Rex Ryan came onto the scene in New York like a new sheriff ready to clean up someone else’s mess. And early on he did exactly that. He put the fun back in football for New York Jets fans, bringing laughter, cheer and wins.
Wigs, snacks, a foul mouth, bird flipping and foot fetishes aside Ryan brought bravado and hope to Gang Green.
Now hope borders on despair.
Looking back on his days with the Baltimore Ravens as the beloved defensive coordinator serving under Brian Billick and later John Harbaugh, Ryan had a knack for getting the most out of his players and placing them in position to be successful.
Many of the Ravens’ defenders wanted Rex to succeed Billick has the head coach. A team known for its defense, carried for years by Ray Lewis & Co. seemed like the most logical launching pad for Ryan’s head coaching career. Ed Reed and Bart Scott pleaded Rex’ case.
Rex thought he was in the driver’s seat literally and figuratively. During the interviewing process Ryan pulled his truck into Billick’s then recently abandoned parking spot marked, “Head Coach.”
Ryan can never be accused of lacking brass stones.
But the hefty coordinator never had a chance in Baltimore. The Ravens front office understood why Rex was rejected previously by the San Diego Chargers and Atlanta Falcons. They were familiar with his immaturity and understood that naming Ryan their head coach came with risks – big risks.
Some coaches are better off being colonels not generals.
And the Ravens took a pass.
Winning however has a way of masking the aforementioned embarrassments for the Jets owner Woody Johnson. Losing exacerbates them.
So does a bad locker room.
Rex sees himself as somewhat of a Malcontent Whisperer. He threw out the welcome mat to Antonio Cromartie, Kris Jenkins, Santonio Holmes, LaDainian Tomlinson and Plaxico Burress – hardly choirboys.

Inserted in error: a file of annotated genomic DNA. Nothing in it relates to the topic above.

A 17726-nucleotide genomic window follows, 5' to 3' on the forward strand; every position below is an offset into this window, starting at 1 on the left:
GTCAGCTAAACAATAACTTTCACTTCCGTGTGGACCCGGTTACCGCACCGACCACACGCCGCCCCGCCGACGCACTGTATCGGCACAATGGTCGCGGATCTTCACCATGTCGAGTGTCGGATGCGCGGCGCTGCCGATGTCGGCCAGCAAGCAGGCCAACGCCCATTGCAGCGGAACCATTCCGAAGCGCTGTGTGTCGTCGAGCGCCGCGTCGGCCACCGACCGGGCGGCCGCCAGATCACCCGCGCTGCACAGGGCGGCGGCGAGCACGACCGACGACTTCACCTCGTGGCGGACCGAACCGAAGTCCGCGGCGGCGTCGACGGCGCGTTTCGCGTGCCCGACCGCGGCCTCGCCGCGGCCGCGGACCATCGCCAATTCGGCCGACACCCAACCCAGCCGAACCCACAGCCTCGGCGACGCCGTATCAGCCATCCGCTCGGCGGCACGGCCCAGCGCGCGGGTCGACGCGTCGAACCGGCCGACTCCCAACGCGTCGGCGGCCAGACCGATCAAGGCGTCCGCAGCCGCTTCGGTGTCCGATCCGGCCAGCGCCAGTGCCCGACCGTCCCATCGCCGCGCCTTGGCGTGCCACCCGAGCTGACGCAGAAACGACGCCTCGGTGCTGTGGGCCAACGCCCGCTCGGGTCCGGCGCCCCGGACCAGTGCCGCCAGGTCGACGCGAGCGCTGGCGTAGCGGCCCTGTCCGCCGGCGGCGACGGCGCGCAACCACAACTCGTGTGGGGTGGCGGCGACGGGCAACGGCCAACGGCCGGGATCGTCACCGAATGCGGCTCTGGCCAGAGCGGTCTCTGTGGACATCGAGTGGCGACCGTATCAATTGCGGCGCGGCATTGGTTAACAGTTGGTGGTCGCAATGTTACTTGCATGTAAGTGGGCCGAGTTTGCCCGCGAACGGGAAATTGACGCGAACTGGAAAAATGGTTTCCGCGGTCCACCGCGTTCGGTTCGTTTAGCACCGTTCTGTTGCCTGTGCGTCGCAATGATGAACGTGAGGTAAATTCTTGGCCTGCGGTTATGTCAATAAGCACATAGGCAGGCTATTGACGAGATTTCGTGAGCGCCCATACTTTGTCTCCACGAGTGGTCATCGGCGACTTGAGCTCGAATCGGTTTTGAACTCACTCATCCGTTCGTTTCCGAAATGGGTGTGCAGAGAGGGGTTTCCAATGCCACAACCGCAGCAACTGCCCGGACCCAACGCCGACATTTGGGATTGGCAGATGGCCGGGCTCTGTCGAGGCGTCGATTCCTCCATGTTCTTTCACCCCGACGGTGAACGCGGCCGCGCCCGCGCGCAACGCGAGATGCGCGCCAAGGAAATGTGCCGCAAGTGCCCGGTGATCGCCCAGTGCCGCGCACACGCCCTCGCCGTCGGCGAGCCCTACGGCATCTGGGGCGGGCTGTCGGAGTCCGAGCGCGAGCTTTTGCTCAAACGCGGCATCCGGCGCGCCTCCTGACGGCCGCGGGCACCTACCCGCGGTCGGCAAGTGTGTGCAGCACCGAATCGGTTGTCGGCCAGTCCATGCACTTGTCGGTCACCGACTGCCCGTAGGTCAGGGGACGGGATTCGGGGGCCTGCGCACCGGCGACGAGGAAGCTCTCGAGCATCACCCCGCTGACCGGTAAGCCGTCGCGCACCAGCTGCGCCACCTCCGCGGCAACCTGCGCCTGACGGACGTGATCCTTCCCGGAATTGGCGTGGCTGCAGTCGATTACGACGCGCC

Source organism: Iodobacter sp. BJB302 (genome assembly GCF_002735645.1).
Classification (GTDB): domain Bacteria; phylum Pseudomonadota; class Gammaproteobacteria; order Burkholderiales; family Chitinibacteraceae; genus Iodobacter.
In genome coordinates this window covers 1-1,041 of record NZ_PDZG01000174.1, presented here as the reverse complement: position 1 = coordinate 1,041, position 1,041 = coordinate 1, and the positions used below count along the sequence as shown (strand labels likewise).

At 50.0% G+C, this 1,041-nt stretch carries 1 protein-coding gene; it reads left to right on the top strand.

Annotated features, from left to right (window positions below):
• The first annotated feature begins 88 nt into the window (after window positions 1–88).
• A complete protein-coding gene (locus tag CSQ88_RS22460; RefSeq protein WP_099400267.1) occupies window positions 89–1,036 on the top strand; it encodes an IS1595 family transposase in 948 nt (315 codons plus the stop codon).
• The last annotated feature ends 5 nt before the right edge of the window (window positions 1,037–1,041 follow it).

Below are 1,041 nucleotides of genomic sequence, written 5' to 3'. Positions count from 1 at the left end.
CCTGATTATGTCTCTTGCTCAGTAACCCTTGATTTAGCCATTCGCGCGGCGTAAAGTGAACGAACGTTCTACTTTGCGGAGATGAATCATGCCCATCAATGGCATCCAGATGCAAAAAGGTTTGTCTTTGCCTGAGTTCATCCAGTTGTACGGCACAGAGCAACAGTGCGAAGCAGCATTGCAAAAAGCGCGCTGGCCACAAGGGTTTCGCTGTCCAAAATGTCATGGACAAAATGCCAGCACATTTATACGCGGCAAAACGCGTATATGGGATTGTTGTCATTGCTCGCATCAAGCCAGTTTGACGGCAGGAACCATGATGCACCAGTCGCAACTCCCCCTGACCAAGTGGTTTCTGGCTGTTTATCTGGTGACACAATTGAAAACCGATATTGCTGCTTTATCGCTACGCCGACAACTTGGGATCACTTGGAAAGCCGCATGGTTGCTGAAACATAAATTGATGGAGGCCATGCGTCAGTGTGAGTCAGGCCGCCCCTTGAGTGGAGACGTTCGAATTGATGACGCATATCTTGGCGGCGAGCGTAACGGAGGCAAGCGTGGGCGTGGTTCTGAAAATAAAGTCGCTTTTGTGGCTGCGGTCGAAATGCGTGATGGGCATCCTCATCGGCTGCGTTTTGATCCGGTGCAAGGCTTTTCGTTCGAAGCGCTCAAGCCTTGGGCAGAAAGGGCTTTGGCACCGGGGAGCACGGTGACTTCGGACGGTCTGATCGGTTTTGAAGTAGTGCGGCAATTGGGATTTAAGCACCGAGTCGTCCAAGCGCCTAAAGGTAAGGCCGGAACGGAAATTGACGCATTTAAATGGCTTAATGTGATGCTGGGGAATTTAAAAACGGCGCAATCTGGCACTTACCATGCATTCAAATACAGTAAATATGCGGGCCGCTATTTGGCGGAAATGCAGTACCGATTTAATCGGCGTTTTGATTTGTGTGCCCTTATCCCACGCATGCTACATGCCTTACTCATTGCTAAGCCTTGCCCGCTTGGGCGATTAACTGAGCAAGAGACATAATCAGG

For awhile it worked. But then results fell short of expectations and the fingers started pointing like six-shooters in the Wild, Wild West. And as it so often happens in the NFL when things go wrong the blame often falls upon the shoulders of the quarterback.
Unfortunately for Rex and the Jets, Mark Sanchez’ shoulders aren’t all that big and stout. Towards the end of the 2011 season the weight began to force Sanchez to bend a bit from the hips. And now Ryan with the addition of Tim Tebow, on the heels of giving Sanchez a contract extension no less, is pushing down on the back of Sanchez’ head.
“I don’t see Tim [Tebow] just holding a clipboard. He’s going to be playing for us. There is no doubt,” Ryan said at the league meetings. “He will have a role. We know that. There won’t be a better Wildcat quarterback in the game. Is that his only role? I don’t believe that – we’ll see what happens.”
“We have a No. 1 quarterback. Mark is our No. 1 quarterback. Tim Tebow is our No. 2 quarterback, but he’s also going to do other things for this football team,” Ryan added. “He’s a football player. That’s what I keep wanting to put out there. Let’s not just look at him as a quarterback. I look at him as a football player.”
But that football player is a quarterback and when your No. 1 quarterback is 2009’s fifth overall draft pick with a bruised and battered ego, something has got to give.
Ryan is a riverboat gambler – that’s an understatement of the obvious. But this roll of the heavenly dice with Tebow might not have the rallying effect (in a locker room sorely in need of one) that Ryan thinks. More likely it will divide Gang Green more rapidly than Moses split the Red Sea.
And if that happens, look for Woody Johnson to shoot the sheriff.